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Banburyshire’s Ancient Sites:

Kiddington Wayside Cross

A roadside cross, probably Fifteenth Century, a reminder how over the years the road (and other) priorities have changed. It pre-dates the nearby Ditchley Park, and leaves Kiddington Hall at the bottom of the hill in its shade.

Landscape image: ‘Kiddington Wayside Cross’, 10th October 2014.
Kiddington Wayside Cross

It’s been called a ‘preaching cross’, though it does not have a large open area around it to suggest that. A wayside cross, at what was once an intersection on two linear cross-country routes, feels more appropriate when you sit and look at it.

Summary for ‘Kiddington Wayside Cross’:

Location: Kiddington, Oxfordshire

Type: ‘Standing Stones, Circles, & Megaliths’.

Condition: 15th Century wayside cross, heavily weathered, missing bar.

Access: By the side of the minor road to Kiddington village from the main A44.

OS Grid Ref.: SP410223.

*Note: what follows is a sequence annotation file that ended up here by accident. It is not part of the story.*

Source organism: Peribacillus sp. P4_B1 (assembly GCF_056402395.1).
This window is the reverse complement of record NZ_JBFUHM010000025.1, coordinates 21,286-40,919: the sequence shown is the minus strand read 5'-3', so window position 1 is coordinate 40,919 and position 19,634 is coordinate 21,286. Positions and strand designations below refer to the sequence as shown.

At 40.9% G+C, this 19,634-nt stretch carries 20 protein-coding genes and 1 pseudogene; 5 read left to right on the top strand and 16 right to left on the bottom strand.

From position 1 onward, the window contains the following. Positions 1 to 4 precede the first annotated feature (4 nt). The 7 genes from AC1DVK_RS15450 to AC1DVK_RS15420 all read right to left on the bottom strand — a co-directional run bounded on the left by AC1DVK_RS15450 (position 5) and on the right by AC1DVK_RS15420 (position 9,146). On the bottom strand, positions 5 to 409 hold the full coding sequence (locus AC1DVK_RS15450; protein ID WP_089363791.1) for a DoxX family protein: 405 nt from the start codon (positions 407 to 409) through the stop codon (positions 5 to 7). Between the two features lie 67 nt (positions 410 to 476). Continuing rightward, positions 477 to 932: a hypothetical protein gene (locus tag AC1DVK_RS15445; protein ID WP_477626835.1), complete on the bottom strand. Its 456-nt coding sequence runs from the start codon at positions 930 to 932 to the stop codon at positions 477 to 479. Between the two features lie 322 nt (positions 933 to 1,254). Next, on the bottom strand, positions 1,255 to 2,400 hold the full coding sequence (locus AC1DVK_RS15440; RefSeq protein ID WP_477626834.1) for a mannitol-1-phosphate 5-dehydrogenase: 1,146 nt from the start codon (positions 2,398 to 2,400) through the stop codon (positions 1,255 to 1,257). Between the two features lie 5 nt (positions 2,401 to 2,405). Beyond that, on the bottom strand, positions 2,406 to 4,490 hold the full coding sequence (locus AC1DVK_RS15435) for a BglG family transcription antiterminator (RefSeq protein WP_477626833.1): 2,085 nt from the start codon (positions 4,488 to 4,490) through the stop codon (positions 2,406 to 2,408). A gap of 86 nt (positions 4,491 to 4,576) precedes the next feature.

Further information: Historic England.

With the coming of the Woodstock & Rollright turnpike around 1800, what is now the A44, this route was sidelined. The stone is not grand; its character is that of a monument that’s an unlikely survivor from an earlier time.

This is a lovely spot to work into a long day-walk around the Glyme and/or Evenlode valley. It marks the transition between the meandering ridge routes along the Glyme valley, and the flat, straight trackways of Ditchley Park. Certainly, if you have just climbed from the river valley below, the stone step is a welcome place for a rest.

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